Almost everything a CPU can do can be reduced to some sort of logic equation. In math and theoretical computer science the most common logic operations are AND, OR and NOT. From an electrical point of view NOR and NAND gates are far more popular.
In theory every logic operation can be performed using only NAND gates. In practice it is more useful to use other gates as well. This post will describe how the different gates can be implemented using transistors and why, for my purposes, NAND and NOR are preferable over AND and OR.
I want to try building the CPU using only simple BC817 NPN transistors and resistors of a few discrete values. Limiting myself to only one transistor type and maybe 5 resistor values isn’t just an interesting challenge. It should also make the build process easier.
The BC817 itself is a fairly common and cheap general purpose transistor. In high volumes it can be bought for 1.5-2 cents per transistor. As a very rough estimation I expect to use some 1000 – 5000 transistors for the CPU itself, and anywhere between 1 000 and 500 000 transistors for the main memory (but I seriously doubt that I will fully equip the memory).
The basic logic gates are all fairly simple and well documented. This page gives a great overview of the different circuits. The general idea for all of these is to have the output pulled high or low when the transistor inputs are off. When activated the transistors will pull the output in the other direction.
The different gates simulated in LTSpice
After checking the gate circuits in LTSpice, we can see that the output of the non-negated gates is always ~ 0.7V lower than the output of the negated gates. In general the emitter of a silicon based NPN transistor will always be about 0.7V lower than its basis.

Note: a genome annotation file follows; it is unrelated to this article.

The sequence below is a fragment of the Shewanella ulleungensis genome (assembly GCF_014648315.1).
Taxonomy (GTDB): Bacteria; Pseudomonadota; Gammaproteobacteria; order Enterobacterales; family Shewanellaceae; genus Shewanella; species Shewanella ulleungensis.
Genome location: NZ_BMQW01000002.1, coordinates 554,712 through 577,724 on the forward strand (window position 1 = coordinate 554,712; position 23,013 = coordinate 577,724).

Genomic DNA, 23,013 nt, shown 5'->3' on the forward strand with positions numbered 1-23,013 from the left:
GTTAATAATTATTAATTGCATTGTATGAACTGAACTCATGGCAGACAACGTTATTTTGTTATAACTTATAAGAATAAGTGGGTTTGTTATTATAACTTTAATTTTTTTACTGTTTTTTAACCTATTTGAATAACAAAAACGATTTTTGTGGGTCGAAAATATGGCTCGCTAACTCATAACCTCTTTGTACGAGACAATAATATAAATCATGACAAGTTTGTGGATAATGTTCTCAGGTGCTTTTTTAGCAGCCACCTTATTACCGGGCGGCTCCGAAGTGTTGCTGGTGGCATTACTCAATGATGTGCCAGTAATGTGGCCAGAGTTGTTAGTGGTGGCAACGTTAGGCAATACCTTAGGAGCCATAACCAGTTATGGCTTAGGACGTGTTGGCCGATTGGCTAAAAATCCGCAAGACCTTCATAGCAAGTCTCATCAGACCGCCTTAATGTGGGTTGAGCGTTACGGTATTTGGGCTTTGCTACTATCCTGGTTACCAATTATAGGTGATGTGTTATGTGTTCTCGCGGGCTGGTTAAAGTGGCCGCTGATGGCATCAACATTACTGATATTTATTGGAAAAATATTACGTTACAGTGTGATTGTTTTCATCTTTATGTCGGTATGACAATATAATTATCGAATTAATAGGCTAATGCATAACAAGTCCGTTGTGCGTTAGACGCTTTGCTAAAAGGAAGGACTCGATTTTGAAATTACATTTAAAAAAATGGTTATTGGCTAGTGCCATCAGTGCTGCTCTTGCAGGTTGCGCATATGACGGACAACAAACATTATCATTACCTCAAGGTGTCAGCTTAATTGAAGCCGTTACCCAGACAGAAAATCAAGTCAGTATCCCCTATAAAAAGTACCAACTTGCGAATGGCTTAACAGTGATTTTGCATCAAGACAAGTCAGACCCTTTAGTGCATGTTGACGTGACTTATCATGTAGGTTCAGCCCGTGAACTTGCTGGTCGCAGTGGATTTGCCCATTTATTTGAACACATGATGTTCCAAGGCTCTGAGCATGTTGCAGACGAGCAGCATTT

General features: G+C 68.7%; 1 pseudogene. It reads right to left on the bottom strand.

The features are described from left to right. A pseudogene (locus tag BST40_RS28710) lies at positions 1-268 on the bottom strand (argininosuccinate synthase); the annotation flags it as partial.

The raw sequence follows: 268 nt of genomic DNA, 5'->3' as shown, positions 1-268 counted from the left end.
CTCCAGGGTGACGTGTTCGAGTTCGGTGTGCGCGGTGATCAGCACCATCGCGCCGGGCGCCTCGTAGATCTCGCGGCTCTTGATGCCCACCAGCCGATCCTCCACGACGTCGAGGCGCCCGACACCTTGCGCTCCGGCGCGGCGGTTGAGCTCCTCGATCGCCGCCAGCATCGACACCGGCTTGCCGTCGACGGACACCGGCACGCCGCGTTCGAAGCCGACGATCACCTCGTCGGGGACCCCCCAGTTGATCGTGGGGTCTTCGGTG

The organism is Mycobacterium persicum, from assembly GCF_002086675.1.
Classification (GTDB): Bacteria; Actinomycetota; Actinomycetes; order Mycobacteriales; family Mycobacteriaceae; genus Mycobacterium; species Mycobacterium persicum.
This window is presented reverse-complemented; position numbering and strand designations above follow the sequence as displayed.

This can become a problem, if I want to chain multiple gates after each other. For a 5V input, the output of the gate will only be 4.3V. After two gates I only get 3.6V and soon the voltage will be too low to switch on the transistor.
If I want to stick to only NPN transistors, the simplest solution will be to build an AND gate as an inverted NAND gate.
New and improved gates, now with extra signal level!
Since the new versions of the AND and OR gate use an additional transistor and two additional resistors over the NAND and NOR versions, I will try to stick to the negated versions. If the in- and output conditions are well defined, I might also be able to use the simpler versions of the AND and OR gates.
Breakout boards for easier prototyping
To get a “feel” for these gates, I designed a generic breakout board for these gates.
The top is intentionally left blank
Each board can used as any gate, the function is selected through solder jumpers on the bottom. The pull-down resistors R11 and R12 are optional. If only NAND and NOR are needed, R13, R14 and T6 can be left unpopulated as well.
lots of jumpers
These basic boards allow me to play around with various combinations of logic gates, and see if the expected behaviour from the simulation matches the actual results. While I don’t expect any serious problems, I’d rather find out about them now, than later when a simple circuit might consist of 10s – 100s of transistors.
A 1-bit full adder built from basic logic gates
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